With child support from Namgyal and an inheritance from her grandparents, Cooke rented an apartment in Yorkville, Manhattan. This time around, she felt "profoundly displaced" in the city and started going on walking tours and then creating her own.[26] She studied Dutch journals, old church sermons, and newspaper articles to acquaint herself with the city and lectured on the social history of New York. She wrote a weekly column, "Undiscovered Manhattan", for The Daily News. Her books include an award-winning memoir of her life in Sikkim, Time Change: An Autobiography (1981), an off-the-beaten-path guide to New York, Seeing New York,[27] developed from her walking tours, and, with Jacques d'Amboise, she published Teaching the Magic of Dance.[8]

Cooke remarried in 1983 to Mike Wallace, a Pulitzer Prize-winning historian and Distinguished Professor of History at John Jay College of Criminal Justice.[8][28] They later divorced. Hope Cooke's son, Prince Palden, a New York banker and financial advisor, married Kesang Deki Tashi and has a son and three daughters. Cooke's daughter, Princess Hope, graduated from Milton Academy and Georgetown University, and married (and later divorced) Thomas Gwyn Reich, Jr., a U.S. Foreign Service officer; she later remarried, to Yep Wangyal Tobden.[citation needed]

Cooke lived in London for a few years before returning to the United States, where she now lives in Brooklyn and currently works as a writer, historian, and lecturer.[8] She was a consultant for PBS's New York: A Documentary Film (1999–2001).[29] Cooke is a regular contributor to book reviews and magazines and also lectures widely.[citation needed]


  • Time Change: An American Women's Extraordinary Story, New York: Simon & Schuster (1981); ISBN 0-671-41225-6.[30]
  • Teaching the Magic of Dance (with Jacques d'Amboise), New York: Simon & Schuster (1983); ISBN 0-671-46077-3.
  • Seeing New York: History Walks for Armchair and Footloose Travelers, Philadelphia: Temple University Press (1995); ISBN 1-56639-289-6.
  • Cooke wrote several articles for the Bulletin of Tibetology, published by the Namgyal Institute of Tibetology.[31]

Titles and stylesEdit

  • 1963–1980: Her Highness Hope La, the Gyalmo of Sikkim


  •   Sikkim:
    •   Order of the Precious Jewel of the Heart of Sikkim, 1st class [Denzong Thu ki Norbu] (22 May 1973).[32]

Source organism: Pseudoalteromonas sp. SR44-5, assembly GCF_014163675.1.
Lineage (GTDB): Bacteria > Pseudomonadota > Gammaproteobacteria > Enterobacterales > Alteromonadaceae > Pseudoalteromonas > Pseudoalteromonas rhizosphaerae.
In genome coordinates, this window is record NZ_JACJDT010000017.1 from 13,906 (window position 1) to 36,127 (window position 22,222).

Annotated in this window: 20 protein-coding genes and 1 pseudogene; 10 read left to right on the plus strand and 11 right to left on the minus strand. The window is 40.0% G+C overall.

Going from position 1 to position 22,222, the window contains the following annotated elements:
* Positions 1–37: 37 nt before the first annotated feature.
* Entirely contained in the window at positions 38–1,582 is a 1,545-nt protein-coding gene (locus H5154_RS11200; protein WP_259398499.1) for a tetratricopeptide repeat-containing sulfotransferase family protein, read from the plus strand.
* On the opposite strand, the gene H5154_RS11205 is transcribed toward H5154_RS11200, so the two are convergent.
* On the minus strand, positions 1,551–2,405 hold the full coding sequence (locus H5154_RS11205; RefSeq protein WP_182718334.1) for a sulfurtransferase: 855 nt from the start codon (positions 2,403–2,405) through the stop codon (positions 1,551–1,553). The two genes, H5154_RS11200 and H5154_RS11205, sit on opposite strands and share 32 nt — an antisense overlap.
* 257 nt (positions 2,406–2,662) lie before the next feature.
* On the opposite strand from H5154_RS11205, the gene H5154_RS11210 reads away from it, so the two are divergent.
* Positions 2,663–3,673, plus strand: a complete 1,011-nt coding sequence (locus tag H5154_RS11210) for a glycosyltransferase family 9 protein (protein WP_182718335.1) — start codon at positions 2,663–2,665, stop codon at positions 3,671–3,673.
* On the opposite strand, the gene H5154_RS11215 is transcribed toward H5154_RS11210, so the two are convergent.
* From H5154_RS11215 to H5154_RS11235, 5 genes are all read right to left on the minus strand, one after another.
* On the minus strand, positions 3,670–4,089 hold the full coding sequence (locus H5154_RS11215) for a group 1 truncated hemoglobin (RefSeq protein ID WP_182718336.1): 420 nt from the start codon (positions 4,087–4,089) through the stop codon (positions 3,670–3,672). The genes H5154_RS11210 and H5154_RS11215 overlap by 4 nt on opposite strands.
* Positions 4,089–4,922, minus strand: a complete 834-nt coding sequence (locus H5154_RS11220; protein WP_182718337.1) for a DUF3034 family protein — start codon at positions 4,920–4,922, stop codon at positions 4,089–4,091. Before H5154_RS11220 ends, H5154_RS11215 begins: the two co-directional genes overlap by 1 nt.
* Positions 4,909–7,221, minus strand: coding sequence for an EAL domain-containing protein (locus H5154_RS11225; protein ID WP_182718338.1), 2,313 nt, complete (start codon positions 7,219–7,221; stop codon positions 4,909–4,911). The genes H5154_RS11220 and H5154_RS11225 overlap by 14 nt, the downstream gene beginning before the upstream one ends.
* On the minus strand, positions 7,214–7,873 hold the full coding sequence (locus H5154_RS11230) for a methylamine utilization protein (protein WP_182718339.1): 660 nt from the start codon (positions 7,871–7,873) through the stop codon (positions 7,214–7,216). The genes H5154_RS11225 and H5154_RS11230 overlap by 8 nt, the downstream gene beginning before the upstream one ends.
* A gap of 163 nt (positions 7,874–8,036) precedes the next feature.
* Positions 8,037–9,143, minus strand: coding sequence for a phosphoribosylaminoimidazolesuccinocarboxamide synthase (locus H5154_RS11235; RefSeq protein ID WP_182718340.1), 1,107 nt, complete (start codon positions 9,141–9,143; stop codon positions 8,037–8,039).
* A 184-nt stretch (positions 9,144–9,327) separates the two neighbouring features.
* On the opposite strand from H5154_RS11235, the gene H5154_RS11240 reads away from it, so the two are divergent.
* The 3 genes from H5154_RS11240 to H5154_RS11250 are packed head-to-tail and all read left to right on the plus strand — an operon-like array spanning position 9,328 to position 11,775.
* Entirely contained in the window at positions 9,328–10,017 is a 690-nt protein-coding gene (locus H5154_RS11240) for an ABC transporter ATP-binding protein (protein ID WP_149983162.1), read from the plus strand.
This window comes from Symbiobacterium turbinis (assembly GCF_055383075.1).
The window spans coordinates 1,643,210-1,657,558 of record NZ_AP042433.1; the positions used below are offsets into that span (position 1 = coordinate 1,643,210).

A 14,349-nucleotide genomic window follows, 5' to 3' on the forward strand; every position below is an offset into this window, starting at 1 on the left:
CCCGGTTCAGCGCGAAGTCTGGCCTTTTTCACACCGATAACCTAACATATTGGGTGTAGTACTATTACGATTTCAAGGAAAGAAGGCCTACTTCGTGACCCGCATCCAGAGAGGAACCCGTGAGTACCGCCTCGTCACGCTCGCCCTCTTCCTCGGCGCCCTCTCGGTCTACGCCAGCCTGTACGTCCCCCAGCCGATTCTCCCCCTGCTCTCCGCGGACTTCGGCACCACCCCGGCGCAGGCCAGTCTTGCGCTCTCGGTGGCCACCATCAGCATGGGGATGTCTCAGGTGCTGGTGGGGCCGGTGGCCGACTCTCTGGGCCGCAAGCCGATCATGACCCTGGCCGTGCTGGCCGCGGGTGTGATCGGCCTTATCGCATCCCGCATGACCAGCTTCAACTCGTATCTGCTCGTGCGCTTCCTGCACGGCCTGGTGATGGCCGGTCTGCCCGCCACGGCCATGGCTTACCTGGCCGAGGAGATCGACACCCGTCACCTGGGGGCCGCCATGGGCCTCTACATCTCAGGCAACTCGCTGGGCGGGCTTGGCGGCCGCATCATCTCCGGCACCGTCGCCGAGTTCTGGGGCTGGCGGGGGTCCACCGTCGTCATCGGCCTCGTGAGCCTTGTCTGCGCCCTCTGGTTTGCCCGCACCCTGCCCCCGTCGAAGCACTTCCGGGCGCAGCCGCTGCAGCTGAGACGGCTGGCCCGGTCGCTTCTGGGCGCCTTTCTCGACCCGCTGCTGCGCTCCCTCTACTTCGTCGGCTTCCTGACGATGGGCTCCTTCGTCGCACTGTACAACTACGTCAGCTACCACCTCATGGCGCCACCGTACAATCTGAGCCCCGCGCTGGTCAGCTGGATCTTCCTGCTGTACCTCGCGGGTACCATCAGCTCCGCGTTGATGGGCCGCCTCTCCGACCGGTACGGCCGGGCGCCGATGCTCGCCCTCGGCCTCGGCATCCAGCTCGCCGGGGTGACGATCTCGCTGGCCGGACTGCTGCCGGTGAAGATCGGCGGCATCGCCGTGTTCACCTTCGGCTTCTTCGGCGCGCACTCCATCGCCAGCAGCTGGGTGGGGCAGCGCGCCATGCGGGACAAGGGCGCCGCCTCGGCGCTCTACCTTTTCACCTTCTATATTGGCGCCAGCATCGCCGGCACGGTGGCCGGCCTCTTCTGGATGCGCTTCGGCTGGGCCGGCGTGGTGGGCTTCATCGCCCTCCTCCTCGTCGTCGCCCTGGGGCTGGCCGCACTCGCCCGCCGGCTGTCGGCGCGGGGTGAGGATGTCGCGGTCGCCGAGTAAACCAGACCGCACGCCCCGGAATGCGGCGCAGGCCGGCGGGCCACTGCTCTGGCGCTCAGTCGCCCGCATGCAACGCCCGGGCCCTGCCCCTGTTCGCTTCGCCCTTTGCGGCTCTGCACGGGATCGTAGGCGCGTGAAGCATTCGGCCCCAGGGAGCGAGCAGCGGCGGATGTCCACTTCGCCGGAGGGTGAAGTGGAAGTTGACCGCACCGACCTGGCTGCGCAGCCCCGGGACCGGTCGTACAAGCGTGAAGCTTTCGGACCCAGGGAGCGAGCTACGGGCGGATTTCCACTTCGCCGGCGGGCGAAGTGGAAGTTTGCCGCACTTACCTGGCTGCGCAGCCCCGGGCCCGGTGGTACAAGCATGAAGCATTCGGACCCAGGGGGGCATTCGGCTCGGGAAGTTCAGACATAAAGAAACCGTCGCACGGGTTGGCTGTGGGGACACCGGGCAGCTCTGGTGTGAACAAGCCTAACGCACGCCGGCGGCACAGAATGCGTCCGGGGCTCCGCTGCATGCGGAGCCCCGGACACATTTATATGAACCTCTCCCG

•   Chogyal Palden Thondup Namgyal Coronation Medal (4 April 1965).[32]


  1. ^ a b c d e "The Fairy Tale That Turned Nightmare?". New York Times. March 8, 1981.
  2. ^ Cooke, H. (1980) Time Change. Simon & Schuster.
  3. ^ "Palden Thondup Namgyal, Deposed Sikkim King, Dies". New York Times. January 30, 1982. Retrieved February 22, 2015. The deposed King of Sikkim, Palden Thondup Namgyal, who had been undergoing treatment for cancer in New York, died last night from complications following an operation at Memorial Sloan-Kettering Cancer Center. He was 58 years old. A family spokesman said his body was to be flown home to Sikkim for the funeral. ...
  4. ^ "Yale Himalaya". Archived from the original on October 16, 2013. Retrieved December 4, 2014.
  5. ^ a b Palden Thondup Namgyal, Deposed Sikkim King, Dies - Nytimes.Com
  6. ^ a b "Being a Queen Didn't Quite Work Out, but on This Cooke's Tour Hope Springs Eternal", People, March 9, 1981, Vol. 15, No. 9.
  7. ^ IMDb biography
  8. ^ a b c d Kaufman, Michael T. "About New York: When East Met West and Walking Around Led to Brooklyn" The New York Times, (February 24, 1993)
  9. ^ Duff, A. (2015) Requiem for a Himalayan Kingdom. Berlinn Ltd
  10. ^ a b "Hope Cooke seeks to regain U.S. citizenship". Eugene Register-Guard. June 13, 1976. Retrieved April 8, 2013.
  11. ^ Wheeler, S. (2015) The story of Sikkim's last king and queen reads like a fairy tale gone wrong
  12. ^ Cooke, H. (1980) Time Change. Simon & Schuster
  13. ^ Burns, Cherie (March 9, 1981). "Being a Queen Didn't Quite Work Out, but on This Cooke's Tour Hope Springs Eternal". People Magazine. Retrieved April 9, 2013.
  14. ^ Gray, Francine Du Plessix, The Fairy Tale That Turned Nightmare?, New York Times, March 8, 1981.
  15. ^ "Princess Hope L. Namgyal Is Engaged To Thomas Reich Jr., a U.S. Diplomat", New York Times, February 3, 1991.
  16. ^ "Books Of The Times; An Adult Fairy Tale" by Anatole Broyard, New York Times, February 28, 1981.
  17. ^ H.R. 6855 and S. 1699; 90 Stat. 2976 [1]
  18. ^ "Once a Queen, She Just Wants To Be an American Citizen". The Palm Beach Post. June 13, 1976. Retrieved April 9, 2013.[dead link]
  19. ^ "Hope Cooke allowed to stay". The Montreal Gazette. June 17, 1976. Retrieved April 8, 2013.
  20. ^ "'Fairy tale princess' is grateful to be back in America". Chicago Tribune. March 26, 1981. Retrieved April 9, 2013. Miss Cooke seems firmly replanted in the United States, though she has not been able to regain her citizenship
  21. ^ "Hope Cooke seeks to regain U.S. citizenship". Eugene Register-Guard. June 13, 1976. Retrieved April 8, 2013.
  22. ^ "Palden Thondup Namgyal, Deposed Sikkim King, Dies", New York Times, January 30, 1982.
  23. ^ Ashley Dunn, "Congress' Ticket for Foreigners: 'Private bills' have granted citizenship or residency to many who were ineligible under U.S. law.", Los Angeles Times, February 4, 1992.
  24. ^ "Hope Cooke's fate in hands of Ford, fairy-tale life ends". The Montreal Gazette. June 14, 1976. Retrieved April 8, 2013.
  25. ^ "Hope Cooke allowed to stay". The Montreal Gazette. June 17, 1976. Retrieved December 4, 2014.
  26. ^ "Cooke's Tours", New York Magazine, p. 31 (September 26, 1988)
  27. ^
  28. ^ "Mike Wallace", John Jay College of Criminal Justice website; accessed December 3, 2014.
  29. ^ Hope Cooke on IMDb
  30. ^ "Review of Time Change", New York Times, February 28, 1981.
  31. ^ "Index of the "Bulletin of Tibetology"". Namgyal Institute of Tibetology. April 5, 2017. Archived from the original on April 28, 2016. Retrieved April 5, 2017. Bulletin of Tibetology 1966 No.2- "The Sikkimese theory of land holding and the Darjeeling grant" by Hope Namgyal and Bulletin of Tibetology 1969 No.1- "Obituary: Princess Pema Choki" by Hope Namgyal
  32. ^ a b Royal Ark


External linksEdit